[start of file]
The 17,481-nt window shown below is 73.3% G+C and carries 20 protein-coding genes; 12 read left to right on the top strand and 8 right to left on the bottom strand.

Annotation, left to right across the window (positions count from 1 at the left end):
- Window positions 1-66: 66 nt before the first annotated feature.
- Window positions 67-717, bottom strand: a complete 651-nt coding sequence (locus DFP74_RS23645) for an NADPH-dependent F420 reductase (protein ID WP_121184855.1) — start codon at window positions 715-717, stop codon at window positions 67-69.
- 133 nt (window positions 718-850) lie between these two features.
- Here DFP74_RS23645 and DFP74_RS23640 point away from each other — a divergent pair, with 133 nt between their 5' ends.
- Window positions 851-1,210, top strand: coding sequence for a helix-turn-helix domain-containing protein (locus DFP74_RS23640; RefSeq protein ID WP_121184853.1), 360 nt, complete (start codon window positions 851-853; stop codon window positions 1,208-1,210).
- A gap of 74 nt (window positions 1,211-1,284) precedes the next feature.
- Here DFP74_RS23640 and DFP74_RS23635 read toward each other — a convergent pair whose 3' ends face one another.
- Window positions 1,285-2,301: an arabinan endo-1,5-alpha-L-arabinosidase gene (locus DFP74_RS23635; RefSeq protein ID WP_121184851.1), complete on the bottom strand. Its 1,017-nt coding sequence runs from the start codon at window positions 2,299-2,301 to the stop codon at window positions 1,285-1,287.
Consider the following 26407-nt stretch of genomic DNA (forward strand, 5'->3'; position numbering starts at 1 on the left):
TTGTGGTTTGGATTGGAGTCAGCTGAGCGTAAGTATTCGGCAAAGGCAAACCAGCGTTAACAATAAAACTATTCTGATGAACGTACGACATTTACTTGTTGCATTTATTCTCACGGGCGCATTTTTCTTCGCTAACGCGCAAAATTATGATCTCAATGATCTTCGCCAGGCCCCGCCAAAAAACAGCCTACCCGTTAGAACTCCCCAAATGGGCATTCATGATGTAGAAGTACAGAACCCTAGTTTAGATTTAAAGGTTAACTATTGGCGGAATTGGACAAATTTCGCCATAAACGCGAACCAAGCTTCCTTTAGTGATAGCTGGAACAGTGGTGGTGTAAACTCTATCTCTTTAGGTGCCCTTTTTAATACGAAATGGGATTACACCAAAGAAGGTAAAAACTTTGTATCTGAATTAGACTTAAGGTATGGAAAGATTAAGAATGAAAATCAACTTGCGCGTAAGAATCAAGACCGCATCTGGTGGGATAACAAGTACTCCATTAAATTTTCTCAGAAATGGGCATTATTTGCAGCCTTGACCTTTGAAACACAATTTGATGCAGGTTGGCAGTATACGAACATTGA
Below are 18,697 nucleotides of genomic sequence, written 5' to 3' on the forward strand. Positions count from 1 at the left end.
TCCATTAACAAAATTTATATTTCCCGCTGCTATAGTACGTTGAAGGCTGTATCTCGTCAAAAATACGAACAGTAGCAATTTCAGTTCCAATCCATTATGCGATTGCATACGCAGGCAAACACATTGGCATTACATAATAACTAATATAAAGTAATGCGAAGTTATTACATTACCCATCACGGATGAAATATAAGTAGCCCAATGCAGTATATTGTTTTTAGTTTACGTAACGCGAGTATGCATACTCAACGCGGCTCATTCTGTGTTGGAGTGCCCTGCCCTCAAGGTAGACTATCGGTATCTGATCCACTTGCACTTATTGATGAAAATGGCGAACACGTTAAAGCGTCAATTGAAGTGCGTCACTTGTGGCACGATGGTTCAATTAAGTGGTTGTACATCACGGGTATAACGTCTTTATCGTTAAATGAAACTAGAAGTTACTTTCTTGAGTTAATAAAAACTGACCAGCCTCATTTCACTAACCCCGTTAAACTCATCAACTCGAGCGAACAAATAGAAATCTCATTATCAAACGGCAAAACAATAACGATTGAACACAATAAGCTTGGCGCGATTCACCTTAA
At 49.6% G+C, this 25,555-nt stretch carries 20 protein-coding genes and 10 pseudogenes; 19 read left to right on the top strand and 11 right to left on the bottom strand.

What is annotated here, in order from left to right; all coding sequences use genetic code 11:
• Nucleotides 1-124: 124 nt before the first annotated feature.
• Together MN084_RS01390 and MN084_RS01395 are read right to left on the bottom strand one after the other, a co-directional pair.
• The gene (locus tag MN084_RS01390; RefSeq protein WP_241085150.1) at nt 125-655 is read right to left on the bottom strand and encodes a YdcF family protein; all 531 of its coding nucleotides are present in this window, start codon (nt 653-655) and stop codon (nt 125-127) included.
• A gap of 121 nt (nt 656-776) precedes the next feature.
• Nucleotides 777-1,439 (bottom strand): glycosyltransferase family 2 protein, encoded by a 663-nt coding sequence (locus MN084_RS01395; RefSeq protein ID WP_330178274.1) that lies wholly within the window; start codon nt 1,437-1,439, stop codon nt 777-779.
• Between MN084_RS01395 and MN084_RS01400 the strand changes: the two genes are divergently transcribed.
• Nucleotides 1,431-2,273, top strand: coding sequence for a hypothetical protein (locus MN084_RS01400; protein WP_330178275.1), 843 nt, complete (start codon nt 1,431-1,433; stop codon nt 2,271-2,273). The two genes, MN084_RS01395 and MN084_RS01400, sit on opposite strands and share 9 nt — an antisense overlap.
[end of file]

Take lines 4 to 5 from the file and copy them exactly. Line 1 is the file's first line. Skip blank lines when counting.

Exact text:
- Window positions 67-717, bottom strand: a complete 651-nt coding sequence (locus DFP74_RS23645) for an NADPH-dependent F420 reductase (protein ID WP_121184855.1) — start codon at window positions 715-717, stop codon at window positions 67-69.
- 133 nt (window positions 718-850) lie between these two features.